In action long sought by antiabortionists, the Reagan administration has proposed that federal funds be used to finance abortions only where the woman's life is in danger -- but no longer when rape or incest are involved.
Even when a women's life is in danger, states would not have to spend public money for abortions if they choose not to, according to the administration's proposals.
The proposals, drafted by Health and Human Services Secretary Richard S. Schweiker, were included in a revised 1982 budget sent to Congress last week. Although the move would affect a relatively small number of military women and Medicaid recipients, it was seen as another signal from the administration on the abortion issue.
"It's a signal that the administration is keeping its word, that it is opposed to abortion," said David Winston, a special assistant to Schweiker. "The secretary made the decision on the basis of what is the president's position on abortion."
Winston added that Rep. Henry Hyde (R-Ill.), a leading abortion opponent, "and other anti-abortionists have never liked rape and incest included in the law, and think it is a giant loophole."
However, he said only "25 or 30" of the 6,900 federally financed abortions performed last year involved cases of rape or incest.
Both supporters and opponents of abortion yesterday predicted Congress would approve the Reagan proposal. "Both sides have agreed the funding issue is pretty much over," said Chuck Donovan, a lobbyist for the National Right to Life Committee.
Except for a brief interlude in 1980, the use of federal funds to provide abortions for Medicaid recipients has been virtually prohibited since 1977 by a series of "Hyde amendments" to HHS appropriations bills. The effect has been drastic. In fiscal 1977, the last year before abortion funding was restricted, the federal government financed 295,000 abortions. This number dropped to 2,000 in 1979, according to the Planned Parenthood Federation.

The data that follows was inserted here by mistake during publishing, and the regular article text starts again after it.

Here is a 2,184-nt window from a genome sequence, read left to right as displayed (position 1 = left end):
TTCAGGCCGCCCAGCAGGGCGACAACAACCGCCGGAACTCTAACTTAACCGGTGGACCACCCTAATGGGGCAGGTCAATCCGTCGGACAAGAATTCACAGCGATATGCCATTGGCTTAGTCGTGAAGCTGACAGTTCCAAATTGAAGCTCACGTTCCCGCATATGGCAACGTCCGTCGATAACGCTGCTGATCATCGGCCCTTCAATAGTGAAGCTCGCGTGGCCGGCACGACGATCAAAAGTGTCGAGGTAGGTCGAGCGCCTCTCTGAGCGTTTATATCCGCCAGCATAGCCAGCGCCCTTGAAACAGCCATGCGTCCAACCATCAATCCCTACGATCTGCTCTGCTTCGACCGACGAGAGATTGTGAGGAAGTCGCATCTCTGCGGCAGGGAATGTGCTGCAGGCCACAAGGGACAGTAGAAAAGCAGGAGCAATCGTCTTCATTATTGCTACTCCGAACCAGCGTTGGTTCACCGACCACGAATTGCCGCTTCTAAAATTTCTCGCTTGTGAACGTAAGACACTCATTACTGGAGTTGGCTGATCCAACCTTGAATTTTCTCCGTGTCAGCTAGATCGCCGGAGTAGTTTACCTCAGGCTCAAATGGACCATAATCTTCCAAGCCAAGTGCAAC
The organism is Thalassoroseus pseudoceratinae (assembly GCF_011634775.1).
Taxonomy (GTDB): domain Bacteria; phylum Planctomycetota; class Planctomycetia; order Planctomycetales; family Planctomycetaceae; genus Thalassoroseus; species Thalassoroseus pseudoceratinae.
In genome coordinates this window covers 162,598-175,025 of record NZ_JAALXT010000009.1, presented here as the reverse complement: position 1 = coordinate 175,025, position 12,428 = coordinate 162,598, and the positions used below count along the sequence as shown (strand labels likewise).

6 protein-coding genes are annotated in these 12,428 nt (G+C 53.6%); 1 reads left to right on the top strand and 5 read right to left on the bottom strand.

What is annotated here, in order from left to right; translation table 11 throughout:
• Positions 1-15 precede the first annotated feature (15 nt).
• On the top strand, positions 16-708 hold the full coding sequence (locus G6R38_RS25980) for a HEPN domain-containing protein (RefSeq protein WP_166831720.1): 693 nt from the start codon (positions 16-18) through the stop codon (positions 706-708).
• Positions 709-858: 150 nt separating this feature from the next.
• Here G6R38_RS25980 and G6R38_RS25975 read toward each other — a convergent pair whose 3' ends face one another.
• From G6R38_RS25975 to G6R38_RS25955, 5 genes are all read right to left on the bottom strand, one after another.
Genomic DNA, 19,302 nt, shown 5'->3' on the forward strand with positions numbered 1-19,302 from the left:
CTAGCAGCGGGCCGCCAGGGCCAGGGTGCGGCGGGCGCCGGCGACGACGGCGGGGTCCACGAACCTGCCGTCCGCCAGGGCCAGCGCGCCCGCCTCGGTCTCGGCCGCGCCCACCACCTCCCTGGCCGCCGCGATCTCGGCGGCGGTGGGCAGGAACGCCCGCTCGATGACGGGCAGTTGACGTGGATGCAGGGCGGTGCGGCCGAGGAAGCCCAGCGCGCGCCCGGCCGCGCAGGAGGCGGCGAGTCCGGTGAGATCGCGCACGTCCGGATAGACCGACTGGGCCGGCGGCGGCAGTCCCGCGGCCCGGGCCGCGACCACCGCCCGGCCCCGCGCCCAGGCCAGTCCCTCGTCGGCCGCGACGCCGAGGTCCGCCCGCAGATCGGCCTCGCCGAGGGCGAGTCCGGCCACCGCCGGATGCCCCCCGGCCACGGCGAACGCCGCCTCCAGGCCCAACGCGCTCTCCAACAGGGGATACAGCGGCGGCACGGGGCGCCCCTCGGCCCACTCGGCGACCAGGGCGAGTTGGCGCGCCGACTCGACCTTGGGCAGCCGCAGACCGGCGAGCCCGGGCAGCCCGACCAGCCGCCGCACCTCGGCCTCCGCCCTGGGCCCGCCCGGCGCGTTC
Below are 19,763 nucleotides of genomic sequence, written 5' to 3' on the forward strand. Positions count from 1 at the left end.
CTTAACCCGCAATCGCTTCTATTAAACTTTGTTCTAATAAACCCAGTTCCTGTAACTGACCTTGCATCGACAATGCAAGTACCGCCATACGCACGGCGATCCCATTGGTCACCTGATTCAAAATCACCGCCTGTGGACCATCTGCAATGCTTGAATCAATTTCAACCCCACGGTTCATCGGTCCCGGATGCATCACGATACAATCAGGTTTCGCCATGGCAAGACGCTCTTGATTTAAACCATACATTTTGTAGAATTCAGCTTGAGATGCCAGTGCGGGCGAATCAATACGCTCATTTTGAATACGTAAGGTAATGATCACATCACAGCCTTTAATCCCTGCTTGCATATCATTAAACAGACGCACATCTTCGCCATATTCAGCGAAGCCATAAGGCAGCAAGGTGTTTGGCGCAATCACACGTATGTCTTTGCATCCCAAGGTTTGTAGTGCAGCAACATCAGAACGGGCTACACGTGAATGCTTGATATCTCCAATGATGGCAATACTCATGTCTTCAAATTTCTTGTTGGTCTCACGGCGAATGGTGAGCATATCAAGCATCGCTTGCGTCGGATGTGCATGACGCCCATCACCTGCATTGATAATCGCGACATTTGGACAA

In four of the five budgets that the Carter administration submitted to Congress, it requested that federally financed abortions be allowed in cases of rape and incest. These requests, and other efforts by pro-abortionists to expand conditions for federal funds, have produced yearly bitter battles over the abortion issue.
Traditionally, the House passed amendments restricting federal funding to cases where the woman's life was in danger. The Senate liberals, including former senators Birch Bayh (D-Ind.) and George McGovern (D-S.D.), would expand the conditions. But Bayh, McGovern and other Democratic liberals the pro-abortionists depended upon were defeated last November. Their replacements oppose abortions.
This caused a reassessment among groups favoring choice on abortion. They have shifted their priorities away from the funding issue. "I don't want to say we're conceding defeat on the funding issue," said Joanne Blum, policy coordinator for the Alan Guttmacher Institute, a Planned Parenthood affiliate. "But realistically we feel we're not going to turn this Congress around on Medicaid funding."
Reagan and Schweiker are longtime abortion opponents and both have advocated a constitutional amendment to prohibit all abortions. In a March 6 news conference, Reagan also said he supports a pending piece of legislation intended to establish, without constitutional amendment, that abortion is illegal.
In addition to Schweiker, two prominent antiabortionists have won key positions in the administration. Dr. C. Everett Koop, narrator of an antiabortion film, has been named deputy assistant secretary of HHS, and Marjory Mecklenburg, president of American Citizens Concerned for Life, has been selected to head the Office of Adolescent Pregnancy Programs.